Press "Enter" to skip to content

Opinion: Anniversary of Plan B emergency contraception a sobering reminder the fight for equity continues

Today marks a significant milestone for contraceptive equity in America: 22 years ago, the Food and Drug Administration approved emergency contraception brand, Plan B, for prescription use. While contraceptive access and technology have evolved in the decades since then, recent ideological attacks on emergency contraception — and other methods of birth control — in the state legislature demonstrate just how far we still have to go to realize contraceptive equity in Missouri.

Michelle Trupiano

Emergency contraception (EC) like Plan B is vital. It is the only form of birth control that can be taken after unprotected sex or if another method of birth control has failed. It is safe, extremely effective when taken within a certain window, and can be a lifeline for those seeking to prevent pregnancy. But just as the name suggests, emergency contraception is urgent, and unobstructed access to it is critical.

Missouri law and policy, however, does little to make emergency contraception available, especially to those who need it most or face the most challenges to access it. Missouri pharmacies are not required to stock any prescription or non-prescription drugs.

That means obtaining Plan B from a pharmacist, whether by prescription or over the counter, is not guaranteed for any Missourian — made even more difficult for those in rural areas where pharmacies are limited or for people with low income who already experience additional barriers to care. This is another example of systemic inequity that must be dismantled.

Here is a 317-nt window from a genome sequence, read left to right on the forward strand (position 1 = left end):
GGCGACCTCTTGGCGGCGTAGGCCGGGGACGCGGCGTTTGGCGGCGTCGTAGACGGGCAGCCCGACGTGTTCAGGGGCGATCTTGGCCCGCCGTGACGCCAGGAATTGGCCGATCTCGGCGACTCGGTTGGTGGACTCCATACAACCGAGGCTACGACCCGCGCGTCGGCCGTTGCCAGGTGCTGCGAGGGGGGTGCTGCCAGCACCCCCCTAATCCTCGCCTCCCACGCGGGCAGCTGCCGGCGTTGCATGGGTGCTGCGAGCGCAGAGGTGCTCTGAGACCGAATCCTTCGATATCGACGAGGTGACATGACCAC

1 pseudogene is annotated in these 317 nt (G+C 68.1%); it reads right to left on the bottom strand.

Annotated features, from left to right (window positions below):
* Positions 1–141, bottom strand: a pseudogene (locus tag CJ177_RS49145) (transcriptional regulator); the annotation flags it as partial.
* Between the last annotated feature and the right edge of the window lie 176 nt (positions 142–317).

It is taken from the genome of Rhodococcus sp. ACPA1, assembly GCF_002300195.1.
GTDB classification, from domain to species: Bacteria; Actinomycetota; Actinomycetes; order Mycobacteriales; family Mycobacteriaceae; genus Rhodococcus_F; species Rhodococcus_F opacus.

Thankfully, Missourians both urban and rural, in all corners of the state, can access the full range of contraceptive methods either at Title X health centers or those participating in The Right Time initiative.

Survivors of sexual assault in Missouri especially deserve unimpeded access to emergency contraception — a need Rep. Ian Mackey has championed in the legislature. His “Compassionate Assistance for Rape Emergencies (CARE) Act,” filed multiple years, seeks, among other things, to require emergency rooms to offer and provide emergency contraception to those who want it.

Perhaps more troublesome than making EC more available in Missouri, though, is decision-makers understanding — and accepting — what it is and what it is not.

During the regular legislative session, the now-infamous Wieland amendment attached to the federal reimbursement allowance (FRA) purposely and irresponsibly conflated birth control methods, including EC, to abortifacients. Let’s again be crystal clear: Abortifacients end a pregnancy, and birth control, including EC, prevents a pregnancy from occurring. They are not the same thing — just ask the American College of Obstetricians and Gynecologists or any family planning provider in Missouri.

We are grateful for the Senate champions who ushered in a bipartisan solution on the FRA — a solution that rightfully preserved Medicaid recipients’ access to emergency contraception and other methods of birth control. This legislative year was no doubt an opportunity to educate lawmakers and the public alike on the science and importance of EC.

But 22 years later, everyone should have unconstrained access to all forms of contraception, including EC, regardless of where they live, how much money they make, or what quackery members of their legislature believe. Birth control is basic health care and it should not be used as a legislative bargaining chip; it should be celebrated for the transformative impact it has on people’s lives and made universally available. Emergency contraception is a birth control heavyweight deserving of its own celebration — today and every day. Happy Birthday, Plan B.